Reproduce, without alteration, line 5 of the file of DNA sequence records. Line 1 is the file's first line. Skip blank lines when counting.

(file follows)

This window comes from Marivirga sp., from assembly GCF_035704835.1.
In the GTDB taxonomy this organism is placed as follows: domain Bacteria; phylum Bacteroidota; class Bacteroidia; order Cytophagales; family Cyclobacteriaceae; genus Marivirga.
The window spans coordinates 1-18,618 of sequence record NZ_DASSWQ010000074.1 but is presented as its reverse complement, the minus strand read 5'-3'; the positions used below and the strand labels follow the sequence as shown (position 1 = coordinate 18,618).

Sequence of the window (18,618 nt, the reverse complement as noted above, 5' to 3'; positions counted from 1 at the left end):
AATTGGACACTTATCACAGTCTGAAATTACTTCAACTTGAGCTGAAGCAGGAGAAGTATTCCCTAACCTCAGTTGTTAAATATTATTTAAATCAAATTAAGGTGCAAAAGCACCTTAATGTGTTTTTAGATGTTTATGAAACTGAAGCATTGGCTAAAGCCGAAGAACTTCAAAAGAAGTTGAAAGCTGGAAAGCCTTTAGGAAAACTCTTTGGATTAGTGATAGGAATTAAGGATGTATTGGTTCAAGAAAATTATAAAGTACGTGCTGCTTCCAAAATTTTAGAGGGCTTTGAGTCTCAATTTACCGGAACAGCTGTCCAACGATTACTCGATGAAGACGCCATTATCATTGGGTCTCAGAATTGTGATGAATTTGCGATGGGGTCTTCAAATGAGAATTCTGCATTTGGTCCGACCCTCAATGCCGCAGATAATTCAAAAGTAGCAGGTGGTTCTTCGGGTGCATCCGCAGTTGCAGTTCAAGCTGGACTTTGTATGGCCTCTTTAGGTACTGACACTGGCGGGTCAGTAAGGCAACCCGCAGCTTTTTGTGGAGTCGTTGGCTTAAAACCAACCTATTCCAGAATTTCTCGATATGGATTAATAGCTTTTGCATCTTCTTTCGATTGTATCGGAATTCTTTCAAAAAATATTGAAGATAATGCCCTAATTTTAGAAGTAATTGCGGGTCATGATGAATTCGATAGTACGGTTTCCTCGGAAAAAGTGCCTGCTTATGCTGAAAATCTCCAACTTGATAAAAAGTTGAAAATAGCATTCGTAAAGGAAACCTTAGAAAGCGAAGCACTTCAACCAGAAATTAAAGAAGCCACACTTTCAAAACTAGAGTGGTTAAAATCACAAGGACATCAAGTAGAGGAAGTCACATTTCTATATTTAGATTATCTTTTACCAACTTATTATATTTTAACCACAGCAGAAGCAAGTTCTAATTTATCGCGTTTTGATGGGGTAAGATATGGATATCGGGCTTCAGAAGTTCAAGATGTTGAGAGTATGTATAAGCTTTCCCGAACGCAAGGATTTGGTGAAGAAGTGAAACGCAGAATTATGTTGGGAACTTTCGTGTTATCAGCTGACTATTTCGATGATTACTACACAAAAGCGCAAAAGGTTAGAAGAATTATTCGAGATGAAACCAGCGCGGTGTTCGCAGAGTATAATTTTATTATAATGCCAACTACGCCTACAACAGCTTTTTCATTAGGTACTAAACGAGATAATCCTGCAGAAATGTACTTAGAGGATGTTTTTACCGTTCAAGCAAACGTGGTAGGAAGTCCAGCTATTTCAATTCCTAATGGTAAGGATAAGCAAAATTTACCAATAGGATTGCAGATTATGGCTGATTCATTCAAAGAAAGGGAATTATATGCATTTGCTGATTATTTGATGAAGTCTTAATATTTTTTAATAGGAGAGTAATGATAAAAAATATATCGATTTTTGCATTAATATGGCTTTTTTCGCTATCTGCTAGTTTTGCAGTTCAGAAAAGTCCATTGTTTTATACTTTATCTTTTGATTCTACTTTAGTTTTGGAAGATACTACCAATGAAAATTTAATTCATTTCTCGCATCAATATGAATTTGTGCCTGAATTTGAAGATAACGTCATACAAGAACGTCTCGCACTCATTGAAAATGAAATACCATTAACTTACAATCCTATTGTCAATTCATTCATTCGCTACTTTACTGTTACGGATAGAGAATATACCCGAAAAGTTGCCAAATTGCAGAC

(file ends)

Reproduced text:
AATTGGACACTTATCACAGTCTGAAATTACTTCAACTTGAGCTGAAGCAGGAGAAGTATTCCCTAACCTCAGTTGTTAAATATTATTTAAATCAAATTAAGGTGCAAAAGCACCTTAATGTGTTTTTAGATGTTTATGAAACTGAAGCATTGGCTAAAGCCGAAGAACTTCAAAAGAAGTTGAAAGCTGGAAAGCCTTTAGGAAAACTCTTTGGATTAGTGATAGGAATTAAGGATGTATTGGTTCAAGAAAATTATAAAGTACGTGCTGCTTCCAAAATTTTAGAGGGCTTTGAGTCTCAATTTACCGGAACAGCTGTCCAACGATTACTCGATGAAGACGCCATTATCATTGGGTCTCAGAATTGTGATGAATTTGCGATGGGGTCTTCAAATGAGAATTCTGCATTTGGTCCGACCCTCAATGCCGCAGATAATTCAAAAGTAGCAGGTGGTTCTTCGGGTGCATCCGCAGTTGCAGTTCAAGCTGGACTTTGTATGGCCTCTTTAGGTACTGACACTGGCGGGTCAGTAAGGCAACCCGCAGCTTTTTGTGGAGTCGTTGGCTTAAAACCAACCTATTCCAGAATTTCTCGATATGGATTAATAGCTTTTGCATCTTCTTTCGATTGTATCGGAATTCTTTCAAAAAATATTGAAGATAATGCCCTAATTTTAGAAGTAATTGCGGGTCATGATGAATTCGATAGTACGGTTTCCTCGGAAAAAGTGCCTGCTTATGCTGAAAATCTCCAACTTGATAAAAAGTTGAAAATAGCATTCGTAAAGGAAACCTTAGAAAGCGAAGCACTTCAACCAGAAATTAAAGAAGCCACACTTTCAAAACTAGAGTGGTTAAAATCACAAGGACATCAAGTAGAGGAAGTCACATTTCTATATTTAGATTATCTTTTACCAACTTATTATATTTTAACCACAGCAGAAGCAAGTTCTAATTTATCGCGTTTTGATGGGGTAAGATATGGATATCGGGCTTCAGAAGTTCAAGATGTTGAGAGTATGTATAAGCTTTCCCGAACGCAAGGATTTGGTGAAGAAGTGAAACGCAGAATTATGTTGGGAACTTTCGTGTTATCAGCTGACTATTTCGATGATTACTACACAAAAGCGCAAAAGGTTAGAAGAATTATTCGAGATGAAACCAGCGCGGTGTTCGCAGAGTATAATTTTATTATAATGCCAACTACGCCTACAACAGCTTTTTCATTAGGTACTAAACGAGATAATCCTGCAGAAATGTACTTAGAGGATGTTTTTACCGTTCAAGCAAACGTGGTAGGAAGTCCAGCTATTTCAATTCCTAATGGTAAGGATAAGCAAAATTTACCAATAGGATTGCAGATTATGGCTGATTCATTCAAAGAAAGGGAATTATATGCATTTGCTGATTATTTGATGAAGTCTTAATATTTTTTAATAGGAGAGTAATGATAAAAAATATATCGATTTTTGCATTAATATGGCTTTTTTCGCTATCTGCTAGTTTTGCAGTTCAGAAAAGTCCATTGTTTTATACTTTATCTTTTGATTCTACTTTAGTTTTGGAAGATACTACCAATGAAAATTTAATTCATTTCTCGCATCAATATGAATTTGTGCCTGAATTTGAAGATAACGTCATACAAGAACGTCTCGCACTCATTGAAAATGAAATACCATTAACTTACAATCCTATTGTCAATTCATTCATTCGCTACTTTACTGTTACGGATAGAGAATATACCCGAAAAGTTGCCAAATTGCAGAC